By Minister Judy Stack
“Maybe we should start a grief support group….”
“Which people in our community would that serve? Who is grieving a loss, do you think?”
“We’re all grieving.”
This conversation between Pastor Jeff and myself happened a few days before the death of John Wicklund, so it seems even more acutely true now than before. But even for those who are not as deeply affected by the loss of John, the truth remains: We are all grieving.
Grief is a tricky thing.
Whether it’s the death of a loved one, the end of marriage, the loss of a career, a broken relationship, a move away from a place you felt was home….each loss has a socially acceptable timetable for feeling and expressing pain. A time when everyone expects you to be sad and people are supportive.
But our actual grief doesn’t follow a predictable timeline. After the acceptable time of mourning, grief often flows under the surface, unseen by others who assume we are “over it,” its presence sometimes unrecognized even by us who grieve. It seems gone or dormant, only to bubble up at unexpected times and places, catching us off guard and reopening wounds with fresh pain—or even pain we didn’t dare to feel in the early days of our grief.
November begins with All Saints Day, a day when we remember and celebrate all those believers who have died. It is a day of commemoration and celebration, but it is also a day of mourning. A day when we intentionally excavate our buried grief, when we revisit all that is yet unhealed in our pain and anger and feelings of loss. We take off the band-aid. We look at the wound. We maybe even peel off the scab and let it bleed again, because wounds that aren’t allowed to bleed a bit are more prone to infection.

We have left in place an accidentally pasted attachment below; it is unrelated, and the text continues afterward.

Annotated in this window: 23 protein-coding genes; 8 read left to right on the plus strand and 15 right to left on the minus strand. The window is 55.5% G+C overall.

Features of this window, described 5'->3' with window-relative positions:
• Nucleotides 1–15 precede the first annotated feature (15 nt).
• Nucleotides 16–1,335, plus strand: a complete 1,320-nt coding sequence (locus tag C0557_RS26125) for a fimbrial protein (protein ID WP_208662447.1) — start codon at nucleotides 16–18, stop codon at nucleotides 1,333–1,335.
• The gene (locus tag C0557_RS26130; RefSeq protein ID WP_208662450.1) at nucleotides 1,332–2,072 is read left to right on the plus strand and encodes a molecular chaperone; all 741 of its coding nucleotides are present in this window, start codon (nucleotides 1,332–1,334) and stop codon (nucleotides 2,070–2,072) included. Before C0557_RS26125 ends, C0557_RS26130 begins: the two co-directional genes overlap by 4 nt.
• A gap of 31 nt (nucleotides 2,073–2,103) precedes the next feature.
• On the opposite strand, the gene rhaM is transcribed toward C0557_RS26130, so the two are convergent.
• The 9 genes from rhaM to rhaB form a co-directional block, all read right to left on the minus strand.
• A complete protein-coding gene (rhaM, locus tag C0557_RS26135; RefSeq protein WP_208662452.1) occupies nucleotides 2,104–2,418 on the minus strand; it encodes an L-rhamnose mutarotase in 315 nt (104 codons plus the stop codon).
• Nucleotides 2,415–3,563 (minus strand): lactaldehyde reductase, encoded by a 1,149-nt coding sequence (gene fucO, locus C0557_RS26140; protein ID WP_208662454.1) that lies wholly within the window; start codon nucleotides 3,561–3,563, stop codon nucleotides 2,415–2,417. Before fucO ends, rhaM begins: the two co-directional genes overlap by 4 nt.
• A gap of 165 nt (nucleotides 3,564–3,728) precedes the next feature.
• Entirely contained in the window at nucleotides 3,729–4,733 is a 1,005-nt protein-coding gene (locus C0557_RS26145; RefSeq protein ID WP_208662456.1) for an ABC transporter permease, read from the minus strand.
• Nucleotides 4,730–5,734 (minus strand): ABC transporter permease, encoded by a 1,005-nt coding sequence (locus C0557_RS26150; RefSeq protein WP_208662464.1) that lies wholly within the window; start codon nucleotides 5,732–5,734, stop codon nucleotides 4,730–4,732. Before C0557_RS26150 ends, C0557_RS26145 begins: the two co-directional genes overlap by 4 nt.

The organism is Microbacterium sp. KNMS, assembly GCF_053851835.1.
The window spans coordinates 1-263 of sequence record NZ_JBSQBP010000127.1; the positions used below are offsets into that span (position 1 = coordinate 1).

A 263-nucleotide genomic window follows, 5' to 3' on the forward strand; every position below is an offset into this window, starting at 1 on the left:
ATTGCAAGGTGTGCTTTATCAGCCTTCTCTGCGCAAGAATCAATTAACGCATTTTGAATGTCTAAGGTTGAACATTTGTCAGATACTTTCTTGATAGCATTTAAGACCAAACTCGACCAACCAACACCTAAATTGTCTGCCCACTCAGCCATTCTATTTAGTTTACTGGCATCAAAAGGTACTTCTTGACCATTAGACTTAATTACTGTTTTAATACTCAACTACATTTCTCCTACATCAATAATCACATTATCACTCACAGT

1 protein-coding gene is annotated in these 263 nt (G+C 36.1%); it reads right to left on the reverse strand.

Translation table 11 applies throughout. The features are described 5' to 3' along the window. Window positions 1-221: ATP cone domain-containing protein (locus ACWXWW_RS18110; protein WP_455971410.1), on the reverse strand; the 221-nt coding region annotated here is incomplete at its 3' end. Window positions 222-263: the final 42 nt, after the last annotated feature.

But of course our lives and the church calendar march on, and November does not linger forever in the pain of grief.
November ends—and the church calendar year ends—with “Christ the King Sunday.” This is the Sunday when we celebrate the fact that Christ has, in his resurrection, conquered all the powers of sin and death and that he will eventually return and reign on earth, bringing in the Kingdom of God fully. We celebrate that, while grief and pain and loss are all too poignant realities right now, they will not have the last word. Their power is broken.
The Apostle Paul comforts and encourages the believers in Corinth that Christ’s reign has begun and will be complete when “the last enemy to be destroyed is death” and all people are resurrected at Christ’ coming. Then, as the writer of Revelation says, God will dwell with us here on an earth cleansed from all that causes suffering, and God “will wipe away every tear from their eyes, and death shall be no more, neither shall there be mourning, nor crying, nor pain anymore, for the former things have passed away” (Rev 21:4).
So, blessed are you who mourn, for you shall be comforted. Whether you mourn an actual death of a loved one or suffer the pain of another kind of loss and grief, God will not leave you here forever. God’s love and compassion will win. God's love, not death and suffering, will reign eternally for us and for the world. This hope, this trust, this confidence in the power of God's love for us--and the dead and for the world--carries us forward into the new year and into that new reality.